• Well Red

Need a new Urban Fantasy recommendation?

Updated: Sep 8, 2020




Title: The Jezebel Series

Author: Deborah Wilde

Published: From 2019

Publisher: Te Da Media

Rating: ***

Genre: Urban Fantasy

Setting: Canada

Difficulty: Easy

Length: around 300 pages (each)

Series: The Jezebel Series (incomplete): Blood & Ash Death & Desire Shadows & Surrender

Always spoiler free

This is my first time reviewing an entire series. I finished ‘Shadows & Surrender’ this morning, and it’s one of those series that drifts more into my…guilty pleasure list. I’ve chosen to review the entire series because I’m not sure it warrants three separate reviews. When the next one comes out, I might be moved to review it in isolation.

Meet Ash. Ash is your standard badass PI. She’s having a particularly bad day as Vancouver’s only ‘mundane’ PI, and her day gets worse when she suddenly discovers she has magic. Fair warning, the author subtitles the series as ‘A Snarky Urban Fantasy Detective Series’.

So far, so standard. This something that the series never really gets past. This kind of plot has been done before, and while there are interesting flourishes (magic is from Judaism), most of the action and plot we’ve seen before, one way or another. The location was new to me as a reader, but Wilde chooses to mostly take you to a fictional place called Hedon rather than using the city as a character (something that the Forty Proof Series, for example, does well in my opinion). This seems like a lost opportunity.

The main character is also your standard troubled adult, with some serious abandonment issues courtesy of a father who left her when she was a young teen. The problem is her issues vastly outweigh her childhood trauma. Her mother is wealthy and successful, and by all accounts she’s had a pretty decent upbringing. This means angst feels a little unjustified and sometimes grating as Wilde spends a lot of times running through her issues and her thought process (which sometimes didn’t make sense to me as the reader). Hard to feel sympathetic to a character that can be annoying.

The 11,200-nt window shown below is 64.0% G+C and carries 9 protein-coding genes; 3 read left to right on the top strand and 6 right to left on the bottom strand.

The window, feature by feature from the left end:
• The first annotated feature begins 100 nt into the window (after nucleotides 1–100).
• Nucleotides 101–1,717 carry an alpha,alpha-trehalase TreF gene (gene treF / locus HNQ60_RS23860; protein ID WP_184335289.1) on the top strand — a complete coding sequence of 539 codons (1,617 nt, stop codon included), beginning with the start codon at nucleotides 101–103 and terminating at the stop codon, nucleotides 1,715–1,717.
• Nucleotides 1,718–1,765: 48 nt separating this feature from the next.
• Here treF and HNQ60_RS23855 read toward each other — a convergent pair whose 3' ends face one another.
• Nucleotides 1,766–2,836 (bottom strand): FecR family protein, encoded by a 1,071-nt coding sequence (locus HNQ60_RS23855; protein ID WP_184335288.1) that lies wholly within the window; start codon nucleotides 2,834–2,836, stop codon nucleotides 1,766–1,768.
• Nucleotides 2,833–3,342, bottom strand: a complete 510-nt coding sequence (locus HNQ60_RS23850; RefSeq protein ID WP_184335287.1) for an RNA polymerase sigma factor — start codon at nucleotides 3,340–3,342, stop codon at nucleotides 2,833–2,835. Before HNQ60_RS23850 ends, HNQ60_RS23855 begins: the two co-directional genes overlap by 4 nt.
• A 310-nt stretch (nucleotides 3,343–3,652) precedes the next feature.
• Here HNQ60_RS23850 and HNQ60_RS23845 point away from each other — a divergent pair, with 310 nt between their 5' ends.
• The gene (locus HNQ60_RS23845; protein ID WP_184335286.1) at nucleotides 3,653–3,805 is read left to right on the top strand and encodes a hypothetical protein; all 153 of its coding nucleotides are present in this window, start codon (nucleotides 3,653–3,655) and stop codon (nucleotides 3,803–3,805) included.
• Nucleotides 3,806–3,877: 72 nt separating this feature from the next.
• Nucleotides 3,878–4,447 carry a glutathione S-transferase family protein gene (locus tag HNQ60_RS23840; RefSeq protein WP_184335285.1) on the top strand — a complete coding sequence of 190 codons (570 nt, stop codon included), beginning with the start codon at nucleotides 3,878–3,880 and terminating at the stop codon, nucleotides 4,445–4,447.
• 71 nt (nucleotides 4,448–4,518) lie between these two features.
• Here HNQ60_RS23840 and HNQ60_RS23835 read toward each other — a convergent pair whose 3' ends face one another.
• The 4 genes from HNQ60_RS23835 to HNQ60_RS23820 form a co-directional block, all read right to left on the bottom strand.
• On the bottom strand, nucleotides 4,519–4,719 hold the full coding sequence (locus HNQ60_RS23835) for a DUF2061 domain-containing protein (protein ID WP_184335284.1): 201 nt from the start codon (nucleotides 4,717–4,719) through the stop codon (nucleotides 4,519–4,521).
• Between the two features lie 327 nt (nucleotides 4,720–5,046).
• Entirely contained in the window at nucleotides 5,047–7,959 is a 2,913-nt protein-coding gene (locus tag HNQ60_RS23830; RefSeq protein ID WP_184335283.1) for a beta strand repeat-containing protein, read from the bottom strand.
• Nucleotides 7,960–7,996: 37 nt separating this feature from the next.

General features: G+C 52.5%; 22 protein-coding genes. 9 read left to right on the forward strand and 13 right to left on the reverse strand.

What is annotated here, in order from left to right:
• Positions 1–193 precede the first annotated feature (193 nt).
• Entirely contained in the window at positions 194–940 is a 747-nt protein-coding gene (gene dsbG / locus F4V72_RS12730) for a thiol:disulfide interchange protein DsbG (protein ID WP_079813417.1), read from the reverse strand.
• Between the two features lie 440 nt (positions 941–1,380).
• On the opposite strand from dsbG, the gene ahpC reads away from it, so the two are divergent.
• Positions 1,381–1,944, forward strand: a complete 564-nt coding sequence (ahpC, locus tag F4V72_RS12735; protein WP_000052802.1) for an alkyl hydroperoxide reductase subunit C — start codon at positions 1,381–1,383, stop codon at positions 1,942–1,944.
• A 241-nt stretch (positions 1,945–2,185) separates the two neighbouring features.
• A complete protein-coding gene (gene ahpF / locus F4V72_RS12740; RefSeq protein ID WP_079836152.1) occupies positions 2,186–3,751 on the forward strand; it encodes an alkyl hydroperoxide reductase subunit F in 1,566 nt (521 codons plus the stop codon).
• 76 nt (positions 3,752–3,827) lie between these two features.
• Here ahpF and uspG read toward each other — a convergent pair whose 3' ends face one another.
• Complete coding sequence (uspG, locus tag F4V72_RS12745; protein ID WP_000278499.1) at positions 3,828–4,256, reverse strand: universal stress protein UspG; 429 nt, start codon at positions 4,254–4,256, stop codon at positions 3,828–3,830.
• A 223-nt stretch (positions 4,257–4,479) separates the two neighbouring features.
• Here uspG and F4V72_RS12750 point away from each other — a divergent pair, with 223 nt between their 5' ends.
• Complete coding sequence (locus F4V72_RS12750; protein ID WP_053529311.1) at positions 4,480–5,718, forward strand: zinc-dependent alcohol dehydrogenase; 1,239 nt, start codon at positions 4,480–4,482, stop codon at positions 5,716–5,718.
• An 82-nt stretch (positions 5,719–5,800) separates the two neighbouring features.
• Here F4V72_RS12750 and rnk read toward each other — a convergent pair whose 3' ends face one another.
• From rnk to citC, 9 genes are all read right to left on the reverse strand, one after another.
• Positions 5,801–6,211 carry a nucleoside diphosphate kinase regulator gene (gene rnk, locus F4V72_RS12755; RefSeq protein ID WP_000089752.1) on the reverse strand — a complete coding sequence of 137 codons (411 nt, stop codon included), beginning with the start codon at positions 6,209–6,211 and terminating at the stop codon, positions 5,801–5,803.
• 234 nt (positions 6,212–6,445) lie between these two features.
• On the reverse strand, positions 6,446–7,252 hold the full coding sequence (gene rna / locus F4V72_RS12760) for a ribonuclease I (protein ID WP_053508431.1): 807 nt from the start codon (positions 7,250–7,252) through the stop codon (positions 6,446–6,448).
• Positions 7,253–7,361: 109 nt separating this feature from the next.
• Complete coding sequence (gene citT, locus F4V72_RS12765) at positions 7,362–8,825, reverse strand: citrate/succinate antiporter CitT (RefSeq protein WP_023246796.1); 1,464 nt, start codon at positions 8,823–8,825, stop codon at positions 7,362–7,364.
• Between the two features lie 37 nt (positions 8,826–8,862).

I enjoyed interactions between some of the characters – Ash is full of ‘snark’ (aka sarcasm) which I appreciate, and it does cause a chuckle. There are a range of characters who are interesting; Queen of Hearts for example starts as an intriguing character but dulls a little in the later books. The plot lines tend to run afoul of having too much plot (or side plots), and the third book’s plot is the worst (it feels like Wilde has just shoehorned the father in as a main player in a way that isn’t explained to my liking).

There is a love interest – but it’s remarkably staid. By the third book the biggest issue these two lovebirds face is their own emotional baggage (also a side issue where she’s supposed to hate him, for the benefit of her mother and his career but this seems…stupid when you think about it in more detail). Without another real love interest, it’s also pretty obvious where the plot is going.

I enjoyed the first book the most – it caught my interest and hooked me in. Look, the writing is fine (it doesn’t make me wince but isn’t going to win any awards), the action is fun and the main characters are fleshed out enough that you care what’s happening to them. It’s the kind of thing you pick up for a spot of easy reading if you enjoy the urban fantasy genre. It also clearly interested me enough to read three of the same series and probably pick up the fourth. Take that as you will.

Honestly the quote below sums up everything you really need to know about this series!


Well Red Reviews

Would I recommend this book? Eh, sure, if this sort of book is your thing.

Favourite quote(s)?

“From one blink to the next, the bloody smear on my finger morphed into a solid shaft about eight inches long with a bulbous end that I instinctively jabbed Levi back with.

‘Did you just-that’s-that’s a dildo,’ Levi stuttered. ‘You hit me with a magic dildo?’

We both stared at the offending item in my hand.

‘It’s a sword,’ I said.

‘It’s a fucking cock you conjured up,’ he growled.”

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